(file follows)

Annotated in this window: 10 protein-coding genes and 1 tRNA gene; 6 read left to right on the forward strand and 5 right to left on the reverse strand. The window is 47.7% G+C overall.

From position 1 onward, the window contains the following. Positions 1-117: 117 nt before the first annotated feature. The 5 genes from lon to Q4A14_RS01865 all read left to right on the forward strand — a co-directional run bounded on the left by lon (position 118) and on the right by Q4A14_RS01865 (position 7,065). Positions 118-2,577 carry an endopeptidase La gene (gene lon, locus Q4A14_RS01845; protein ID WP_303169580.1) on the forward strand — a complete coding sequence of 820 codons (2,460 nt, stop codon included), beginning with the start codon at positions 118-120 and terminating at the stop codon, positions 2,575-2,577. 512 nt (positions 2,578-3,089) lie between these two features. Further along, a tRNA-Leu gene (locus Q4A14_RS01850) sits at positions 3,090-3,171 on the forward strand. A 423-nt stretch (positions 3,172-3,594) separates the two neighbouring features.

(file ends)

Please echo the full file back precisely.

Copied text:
Annotated in this window: 10 protein-coding genes and 1 tRNA gene; 6 read left to right on the forward strand and 5 right to left on the reverse strand. The window is 47.7% G+C overall.

From position 1 onward, the window contains the following. Positions 1-117: 117 nt before the first annotated feature. The 5 genes from lon to Q4A14_RS01865 all read left to right on the forward strand — a co-directional run bounded on the left by lon (position 118) and on the right by Q4A14_RS01865 (position 7,065). Positions 118-2,577 carry an endopeptidase La gene (gene lon, locus Q4A14_RS01845; protein ID WP_303169580.1) on the forward strand — a complete coding sequence of 820 codons (2,460 nt, stop codon included), beginning with the start codon at positions 118-120 and terminating at the stop codon, positions 2,575-2,577. 512 nt (positions 2,578-3,089) lie between these two features. Further along, a tRNA-Leu gene (locus Q4A14_RS01850) sits at positions 3,090-3,171 on the forward strand. A 423-nt stretch (positions 3,172-3,594) separates the two neighbouring features.